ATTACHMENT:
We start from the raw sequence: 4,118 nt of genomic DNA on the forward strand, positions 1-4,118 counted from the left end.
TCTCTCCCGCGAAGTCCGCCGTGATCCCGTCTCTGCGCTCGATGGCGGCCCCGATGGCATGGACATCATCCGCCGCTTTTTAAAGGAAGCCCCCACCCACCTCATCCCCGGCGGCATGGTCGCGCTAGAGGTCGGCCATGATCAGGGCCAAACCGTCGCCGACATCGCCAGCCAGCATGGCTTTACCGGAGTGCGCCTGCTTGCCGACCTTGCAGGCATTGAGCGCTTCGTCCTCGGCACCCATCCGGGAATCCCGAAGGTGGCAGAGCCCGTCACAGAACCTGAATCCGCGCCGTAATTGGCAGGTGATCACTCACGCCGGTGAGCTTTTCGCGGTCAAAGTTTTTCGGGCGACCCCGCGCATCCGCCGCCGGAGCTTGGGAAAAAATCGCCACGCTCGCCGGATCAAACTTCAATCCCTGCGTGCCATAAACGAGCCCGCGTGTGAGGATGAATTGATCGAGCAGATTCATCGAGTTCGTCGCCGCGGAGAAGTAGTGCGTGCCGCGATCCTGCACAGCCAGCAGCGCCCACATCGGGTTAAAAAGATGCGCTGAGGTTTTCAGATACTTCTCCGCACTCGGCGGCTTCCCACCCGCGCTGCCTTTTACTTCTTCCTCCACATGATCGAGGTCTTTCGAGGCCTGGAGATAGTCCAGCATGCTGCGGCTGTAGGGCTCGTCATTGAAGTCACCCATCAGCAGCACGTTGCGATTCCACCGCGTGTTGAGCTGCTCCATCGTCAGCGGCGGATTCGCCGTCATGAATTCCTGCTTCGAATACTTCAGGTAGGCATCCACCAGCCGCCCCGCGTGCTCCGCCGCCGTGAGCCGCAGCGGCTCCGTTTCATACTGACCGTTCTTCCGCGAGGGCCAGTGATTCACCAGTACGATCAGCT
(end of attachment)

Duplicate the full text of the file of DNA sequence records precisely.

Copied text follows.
We start from the raw sequence: 4,118 nt of genomic DNA on the forward strand, positions 1-4,118 counted from the left end.
TCTCTCCCGCGAAGTCCGCCGTGATCCCGTCTCTGCGCTCGATGGCGGCCCCGATGGCATGGACATCATCCGCCGCTTTTTAAAGGAAGCCCCCACCCACCTCATCCCCGGCGGCATGGTCGCGCTAGAGGTCGGCCATGATCAGGGCCAAACCGTCGCCGACATCGCCAGCCAGCATGGCTTTACCGGAGTGCGCCTGCTTGCCGACCTTGCAGGCATTGAGCGCTTCGTCCTCGGCACCCATCCGGGAATCCCGAAGGTGGCAGAGCCCGTCACAGAACCTGAATCCGCGCCGTAATTGGCAGGTGATCACTCACGCCGGTGAGCTTTTCGCGGTCAAAGTTTTTCGGGCGACCCCGCGCATCCGCCGCCGGAGCTTGGGAAAAAATCGCCACGCTCGCCGGATCAAACTTCAATCCCTGCGTGCCATAAACGAGCCCGCGTGTGAGGATGAATTGATCGAGCAGATTCATCGAGTTCGTCGCCGCGGAGAAGTAGTGCGTGCCGCGATCCTGCACAGCCAGCAGCGCCCACATCGGGTTAAAAAGATGCGCTGAGGTTTTCAGATACTTCTCCGCACTCGGCGGCTTCCCACCCGCGCTGCCTTTTACTTCTTCCTCCACATGATCGAGGTCTTTCGAGGCCTGGAGATAGTCCAGCATGCTGCGGCTGTAGGGCTCGTCATTGAAGTCACCCATCAGCAGCACGTTGCGATTCCACCGCGTGTTGAGCTGCTCCATCGTCAGCGGCGGATTCGCCGTCATGAATTCCTGCTTCGAATACTTCAGGTAGGCATCCACCAGCCGCCCCGCGTGCTCCGCCGCCGTGAGCCGCAGCGGCTCCGTTTCATACTGACCGTTCTTCCGCGAGGGCCAGTGATTCACCAGTACGATCAGCT